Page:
This blog is part of our ongoing series, IPsoft’s 2019 AI Trends, detailing what we believe will be the dominant developments and movements in the Enterprise AI market next year.
For many people, the thought of AI listening to their conversations or inappropriately using our information fills us with fear. We’ve heard tales of Alexa recording private conversations and sending them to recipients without permission or chatbots going “rogue” and posting unsuitable messages. This leaves many of us with a concerned outlook for our future personal security in an AI-driven world.
Enterprises are similarly concerned with protecting customer data and their own IT systems when using AI. In a recent survey by HfS Research, almost 50% of leaders stated security concerns as a large obstacle to introducing cognitive solutions within their IT department. However, the ways that AI can provide security benefits are extensive and will take on new importance as AI adoption accelerates in 2019.
Enterprises Will Use AI for Advanced Security
In 2019, IT security will continue to be a priority, particularly as new data regulations such as GDPR emerge and companies face potential lawsuits for failing to protect customers’ data. Enterprises will be looking at ways that AI tools can be used to protect their business from threats, comply with regulations and safeguard data. Training of AI systems will be an especially critical factor in ensuring adherence to industry regulations.
Let’s review what will be some of the top AI security trends for next year.
Enterprises will be implementing cognitive agents and intelligent biometric systems as first points of contact when a customer reaches out for customer service or sales support. Instead of an Interactive Voice Response (IVR) system or a human agent asking a number of repetitive questions to authenticate a customer’s identity, AI will make this process both faster and more accurate. Cognitive agents can verify a user, backed by real-time analytics, and voice or fingerprint biometric systems. Adding an AI layer enables enterprises to quickly detect when patterns change and reduces human error. As noted by analyst firm Opus Research, next year “[p]ractical-thinking enterprises will embed intelligent authentication to help prevent fraudsters from gaining access to valuable data and increase customer loyalty with pleasant, seamless customer interactions.”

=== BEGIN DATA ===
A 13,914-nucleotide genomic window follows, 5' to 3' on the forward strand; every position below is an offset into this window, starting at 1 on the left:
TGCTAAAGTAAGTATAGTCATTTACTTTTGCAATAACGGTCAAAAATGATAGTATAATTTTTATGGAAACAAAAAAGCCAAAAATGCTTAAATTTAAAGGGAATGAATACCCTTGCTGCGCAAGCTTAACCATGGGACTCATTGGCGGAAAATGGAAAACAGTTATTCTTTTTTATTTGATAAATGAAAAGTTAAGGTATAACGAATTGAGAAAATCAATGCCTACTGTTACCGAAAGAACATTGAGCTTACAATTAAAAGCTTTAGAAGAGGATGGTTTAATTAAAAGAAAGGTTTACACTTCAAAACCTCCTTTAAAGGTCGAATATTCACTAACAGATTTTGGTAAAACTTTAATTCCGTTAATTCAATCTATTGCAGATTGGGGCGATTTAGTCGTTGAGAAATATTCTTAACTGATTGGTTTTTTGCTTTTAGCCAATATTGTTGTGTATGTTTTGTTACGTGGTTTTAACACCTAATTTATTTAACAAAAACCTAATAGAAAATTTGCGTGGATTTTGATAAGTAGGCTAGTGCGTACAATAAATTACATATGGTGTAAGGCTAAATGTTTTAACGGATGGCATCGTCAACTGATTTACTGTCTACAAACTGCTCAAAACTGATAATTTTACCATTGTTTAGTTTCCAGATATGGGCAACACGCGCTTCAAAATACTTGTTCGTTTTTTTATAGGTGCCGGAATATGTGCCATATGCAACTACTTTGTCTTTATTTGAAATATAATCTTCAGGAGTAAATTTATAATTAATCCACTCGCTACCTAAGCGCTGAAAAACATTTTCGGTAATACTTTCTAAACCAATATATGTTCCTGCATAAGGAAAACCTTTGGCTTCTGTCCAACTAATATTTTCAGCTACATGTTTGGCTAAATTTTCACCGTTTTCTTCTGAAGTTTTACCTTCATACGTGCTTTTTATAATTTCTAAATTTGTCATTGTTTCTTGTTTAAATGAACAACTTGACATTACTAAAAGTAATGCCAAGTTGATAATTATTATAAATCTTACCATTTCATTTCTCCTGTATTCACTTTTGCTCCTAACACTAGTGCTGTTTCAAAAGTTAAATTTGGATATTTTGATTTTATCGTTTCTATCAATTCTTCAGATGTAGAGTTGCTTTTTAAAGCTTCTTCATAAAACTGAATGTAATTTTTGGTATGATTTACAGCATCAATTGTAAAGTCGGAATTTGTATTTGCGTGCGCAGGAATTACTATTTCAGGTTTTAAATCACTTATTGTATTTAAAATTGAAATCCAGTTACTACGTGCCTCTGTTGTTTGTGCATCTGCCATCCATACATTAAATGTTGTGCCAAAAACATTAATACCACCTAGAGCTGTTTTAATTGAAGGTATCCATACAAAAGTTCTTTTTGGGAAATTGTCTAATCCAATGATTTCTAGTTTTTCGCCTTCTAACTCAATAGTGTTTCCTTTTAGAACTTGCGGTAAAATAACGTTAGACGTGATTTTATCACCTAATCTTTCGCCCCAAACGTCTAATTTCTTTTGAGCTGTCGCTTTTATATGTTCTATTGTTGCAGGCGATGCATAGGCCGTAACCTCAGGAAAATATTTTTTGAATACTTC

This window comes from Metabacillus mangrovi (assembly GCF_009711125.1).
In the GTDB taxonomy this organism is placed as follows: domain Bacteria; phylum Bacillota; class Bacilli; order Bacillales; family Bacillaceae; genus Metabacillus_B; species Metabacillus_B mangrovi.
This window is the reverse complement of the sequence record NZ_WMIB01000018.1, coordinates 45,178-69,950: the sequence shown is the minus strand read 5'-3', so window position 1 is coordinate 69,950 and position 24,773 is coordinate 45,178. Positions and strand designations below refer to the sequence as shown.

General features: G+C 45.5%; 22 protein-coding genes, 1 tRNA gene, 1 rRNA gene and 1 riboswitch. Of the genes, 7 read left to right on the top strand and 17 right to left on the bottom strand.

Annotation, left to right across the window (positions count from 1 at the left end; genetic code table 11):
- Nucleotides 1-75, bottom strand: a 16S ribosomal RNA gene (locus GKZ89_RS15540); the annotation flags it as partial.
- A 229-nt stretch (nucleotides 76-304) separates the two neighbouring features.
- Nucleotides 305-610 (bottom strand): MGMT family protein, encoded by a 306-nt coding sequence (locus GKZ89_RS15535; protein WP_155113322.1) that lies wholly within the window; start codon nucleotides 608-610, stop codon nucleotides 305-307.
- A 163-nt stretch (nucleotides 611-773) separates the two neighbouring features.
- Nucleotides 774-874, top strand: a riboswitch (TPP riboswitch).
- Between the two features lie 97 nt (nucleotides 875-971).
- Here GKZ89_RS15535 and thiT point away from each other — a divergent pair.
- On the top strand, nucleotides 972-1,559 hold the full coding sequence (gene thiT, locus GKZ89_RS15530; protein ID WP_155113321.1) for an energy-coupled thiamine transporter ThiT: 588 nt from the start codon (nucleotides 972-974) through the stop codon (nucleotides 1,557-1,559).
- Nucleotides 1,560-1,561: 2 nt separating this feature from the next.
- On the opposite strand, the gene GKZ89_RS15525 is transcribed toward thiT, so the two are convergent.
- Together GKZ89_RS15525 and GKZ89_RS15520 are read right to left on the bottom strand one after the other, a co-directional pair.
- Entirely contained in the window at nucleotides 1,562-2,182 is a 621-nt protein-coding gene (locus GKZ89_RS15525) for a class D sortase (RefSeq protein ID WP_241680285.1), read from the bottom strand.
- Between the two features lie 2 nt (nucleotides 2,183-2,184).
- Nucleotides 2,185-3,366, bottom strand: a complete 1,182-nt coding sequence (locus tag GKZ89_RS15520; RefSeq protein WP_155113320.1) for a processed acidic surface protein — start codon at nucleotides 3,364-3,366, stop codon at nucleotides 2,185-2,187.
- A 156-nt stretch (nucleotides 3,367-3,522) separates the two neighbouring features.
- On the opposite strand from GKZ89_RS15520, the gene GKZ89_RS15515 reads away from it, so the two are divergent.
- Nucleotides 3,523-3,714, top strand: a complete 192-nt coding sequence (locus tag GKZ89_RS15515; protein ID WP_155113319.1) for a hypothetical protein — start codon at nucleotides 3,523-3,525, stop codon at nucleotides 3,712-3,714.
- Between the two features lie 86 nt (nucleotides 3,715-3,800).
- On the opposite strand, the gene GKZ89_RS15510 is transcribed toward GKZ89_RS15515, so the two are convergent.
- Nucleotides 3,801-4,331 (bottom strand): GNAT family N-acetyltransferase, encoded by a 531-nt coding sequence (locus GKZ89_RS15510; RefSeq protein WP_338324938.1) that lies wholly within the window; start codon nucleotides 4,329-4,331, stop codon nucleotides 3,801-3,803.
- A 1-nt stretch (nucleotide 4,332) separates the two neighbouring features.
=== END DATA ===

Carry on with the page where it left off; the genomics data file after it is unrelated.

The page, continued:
A leading gaming company is currently using Amelia, IPsoft’s cognitive agent, to help stop phishing attacks during customer service calls. Amelia accurately detects and stops impostors who attempt to access the accounts of genuine players. These scams are frequently directed at live chat agents who provide player support. Amelia was able to verify customers faster and more accurately, and human agents now spend more time on high-value customer service calls.
Adherence to Regulations